A voice shrieked, ‘Ray? Ray Jones?’ Ray said it was.
‘It’s your lucky day Ray! This is Mark “Ando” Anderson of Radio 3KMZ and we’ve just drawn your name from our prize barrel. Thanks to our joint sponsors, Uptown Lawyers and Stitched Up Gentlemen’s Clothiers you’ve won a trip to France.’ Ray said nothing.
‘Ray, Ray, are you there? Talk to me Ray.’
‘I’m here,’ Ray said.
‘How about that prize Ray? To collect, you need to get to Radio 3KMZ by 4pm this afternoon. It has to be you, in person. Can you do that, Ray?’ Ray said he could.
The DJ gave Ray the address of the radio station and hung up. Vern had worked out the gist of the conversation. The DJ had spoken at such a volume that Vern heard every word with crystal clarity through Ray’s phone.
‘Does this change things a bit?’ Vern asked. Trance-like, Ray began untying Vern’s wrists. ‘I won’t report this, Ray. I’ll even clean up the mess, but just leave. Please.’
Ray nodded but said nothing. He finished untying the knots and left the office. Vern rubbed the circulation back into his hands then reached for his phone. He called Frank at his shop, which was downstairs in the same building.
‘Frank, you’ll never believe what Ray has just done.’
‘Tried some lame “got you back” prank because of the darts I put in his shirts?’
‘Lame doesn’t even describe it. He’s splattered paint all over my office.’
‘You’re kid … hang on. Hey stop that! Gotta go Vern, someone’s cutting the sleeves off my suits.’
Frank rushed from the back room of his store to find Ray with a pair of scissors. The sleeves of four expensive suits were on the floor.
‘Ray, you’re nuts. Get out of here before I call the cops.’ Ray waved the scissors in Frank’s face. ‘Okay okay, I’m sorry about the darts in the shirts, but Vern and I are sick of your tedious pranks. You pull them all the time and we’ve had it.’ Without a word, Ray dropped the scissors and left the shop.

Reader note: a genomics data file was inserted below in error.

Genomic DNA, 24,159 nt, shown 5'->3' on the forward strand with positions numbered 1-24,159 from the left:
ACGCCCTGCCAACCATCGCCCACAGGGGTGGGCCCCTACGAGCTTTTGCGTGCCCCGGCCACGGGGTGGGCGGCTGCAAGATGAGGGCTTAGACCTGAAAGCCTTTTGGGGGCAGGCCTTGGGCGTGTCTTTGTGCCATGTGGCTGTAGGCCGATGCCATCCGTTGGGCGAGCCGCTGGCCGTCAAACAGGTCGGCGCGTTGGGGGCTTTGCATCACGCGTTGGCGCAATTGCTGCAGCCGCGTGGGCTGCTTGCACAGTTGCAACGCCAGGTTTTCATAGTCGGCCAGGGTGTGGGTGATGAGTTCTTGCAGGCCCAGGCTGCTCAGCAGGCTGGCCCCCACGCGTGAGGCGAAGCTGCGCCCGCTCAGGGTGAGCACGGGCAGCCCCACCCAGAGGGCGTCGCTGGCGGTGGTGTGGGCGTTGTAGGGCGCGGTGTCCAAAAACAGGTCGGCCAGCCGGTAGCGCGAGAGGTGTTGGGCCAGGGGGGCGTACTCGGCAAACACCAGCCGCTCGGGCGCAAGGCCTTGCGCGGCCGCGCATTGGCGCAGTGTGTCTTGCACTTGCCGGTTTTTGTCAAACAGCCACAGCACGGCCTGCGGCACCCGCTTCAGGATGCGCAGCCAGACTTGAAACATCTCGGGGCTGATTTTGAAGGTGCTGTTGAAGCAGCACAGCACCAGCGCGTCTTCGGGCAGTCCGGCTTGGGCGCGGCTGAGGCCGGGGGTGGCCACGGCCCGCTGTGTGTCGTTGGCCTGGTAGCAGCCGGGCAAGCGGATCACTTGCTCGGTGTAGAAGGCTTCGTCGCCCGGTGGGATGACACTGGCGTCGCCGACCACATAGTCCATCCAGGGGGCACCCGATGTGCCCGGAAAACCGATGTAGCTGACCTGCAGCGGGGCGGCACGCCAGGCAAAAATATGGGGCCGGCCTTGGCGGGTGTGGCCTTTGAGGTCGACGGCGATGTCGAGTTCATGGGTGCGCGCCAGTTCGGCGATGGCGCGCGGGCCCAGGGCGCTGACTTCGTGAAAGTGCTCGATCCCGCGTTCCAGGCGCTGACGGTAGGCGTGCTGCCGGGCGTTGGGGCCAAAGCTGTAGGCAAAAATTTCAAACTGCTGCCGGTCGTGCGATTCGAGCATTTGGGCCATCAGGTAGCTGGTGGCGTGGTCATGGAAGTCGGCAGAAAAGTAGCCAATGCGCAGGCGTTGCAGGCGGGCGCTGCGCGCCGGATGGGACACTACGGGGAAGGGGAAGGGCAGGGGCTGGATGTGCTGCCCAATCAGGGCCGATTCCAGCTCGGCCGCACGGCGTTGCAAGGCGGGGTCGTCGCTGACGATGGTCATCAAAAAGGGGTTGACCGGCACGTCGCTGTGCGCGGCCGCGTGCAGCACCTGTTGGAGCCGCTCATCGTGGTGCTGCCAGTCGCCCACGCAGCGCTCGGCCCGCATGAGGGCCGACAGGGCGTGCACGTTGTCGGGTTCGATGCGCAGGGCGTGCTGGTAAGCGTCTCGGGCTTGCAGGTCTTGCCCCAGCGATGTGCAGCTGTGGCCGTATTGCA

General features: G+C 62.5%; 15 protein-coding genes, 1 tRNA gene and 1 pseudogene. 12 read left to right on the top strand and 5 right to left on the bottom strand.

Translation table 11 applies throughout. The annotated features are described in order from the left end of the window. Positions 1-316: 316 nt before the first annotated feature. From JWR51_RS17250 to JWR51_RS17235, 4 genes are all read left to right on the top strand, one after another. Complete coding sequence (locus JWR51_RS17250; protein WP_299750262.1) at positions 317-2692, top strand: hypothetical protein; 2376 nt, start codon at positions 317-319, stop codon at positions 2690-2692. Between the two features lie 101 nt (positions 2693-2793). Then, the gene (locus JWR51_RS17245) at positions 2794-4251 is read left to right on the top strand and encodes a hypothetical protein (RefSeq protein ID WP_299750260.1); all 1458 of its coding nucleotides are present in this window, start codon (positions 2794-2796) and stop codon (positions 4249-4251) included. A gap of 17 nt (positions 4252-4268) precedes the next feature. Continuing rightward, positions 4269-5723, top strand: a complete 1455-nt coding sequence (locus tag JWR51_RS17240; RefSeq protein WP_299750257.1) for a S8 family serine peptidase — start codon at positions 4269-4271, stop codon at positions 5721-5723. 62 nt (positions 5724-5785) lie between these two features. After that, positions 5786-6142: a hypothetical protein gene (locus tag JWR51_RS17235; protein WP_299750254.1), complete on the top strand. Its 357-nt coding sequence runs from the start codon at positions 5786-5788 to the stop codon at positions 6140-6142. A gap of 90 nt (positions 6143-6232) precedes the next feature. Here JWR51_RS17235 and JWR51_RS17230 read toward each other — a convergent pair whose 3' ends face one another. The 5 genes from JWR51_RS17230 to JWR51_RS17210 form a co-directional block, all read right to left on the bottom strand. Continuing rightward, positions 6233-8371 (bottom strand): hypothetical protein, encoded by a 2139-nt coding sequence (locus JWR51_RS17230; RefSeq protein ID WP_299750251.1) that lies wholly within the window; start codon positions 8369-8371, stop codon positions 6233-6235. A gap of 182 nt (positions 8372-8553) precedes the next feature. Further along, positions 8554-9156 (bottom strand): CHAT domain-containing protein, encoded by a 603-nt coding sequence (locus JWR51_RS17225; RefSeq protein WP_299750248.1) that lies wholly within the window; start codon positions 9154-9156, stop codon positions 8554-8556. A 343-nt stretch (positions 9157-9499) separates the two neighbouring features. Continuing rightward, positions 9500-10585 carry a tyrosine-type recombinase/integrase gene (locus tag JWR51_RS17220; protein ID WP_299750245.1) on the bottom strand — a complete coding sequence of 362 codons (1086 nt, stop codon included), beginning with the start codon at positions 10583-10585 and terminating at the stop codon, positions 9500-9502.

‘Well that was worth it,’ Ray said.
‘What was, hon?’ asked Deb.
‘Leaving my job so I could win this trip.’
Frowning, Deb sat up against the bed’s sumptuous pillows and looked at Ray, who was admiring the view from the hotel window where he could see the Eiffel Tower.
‘It took some wheeling and dealing,’ Ray went on, ‘but I used my marketing company to get Vern’s lawyers and Frank’s clothiers to sponsor this prize. Personally underwritten by Uptown’s new partner and Stitched Up’s head tailor. I had to resign as CEO because employees weren’t eligible to win. Got a nice payout though.’
‘But, you won. How many people entered? There must have been thousands.’
‘Nah, just one. Me. “Ando” Anderson is a good mate, and he’ll keep a secret. The added bonus was that Frank and Vern let me get away with a bit of vandalism.’
Bio: You met Ray, Frank and Vern in a story called Losing It, which was published on narratorINTERNATIONAL on 20th Sept 2014. This piece is the sequel, although you don’t need to read Losing It first. Michael says, because a goal of writing is to be read, it would be nice if you did.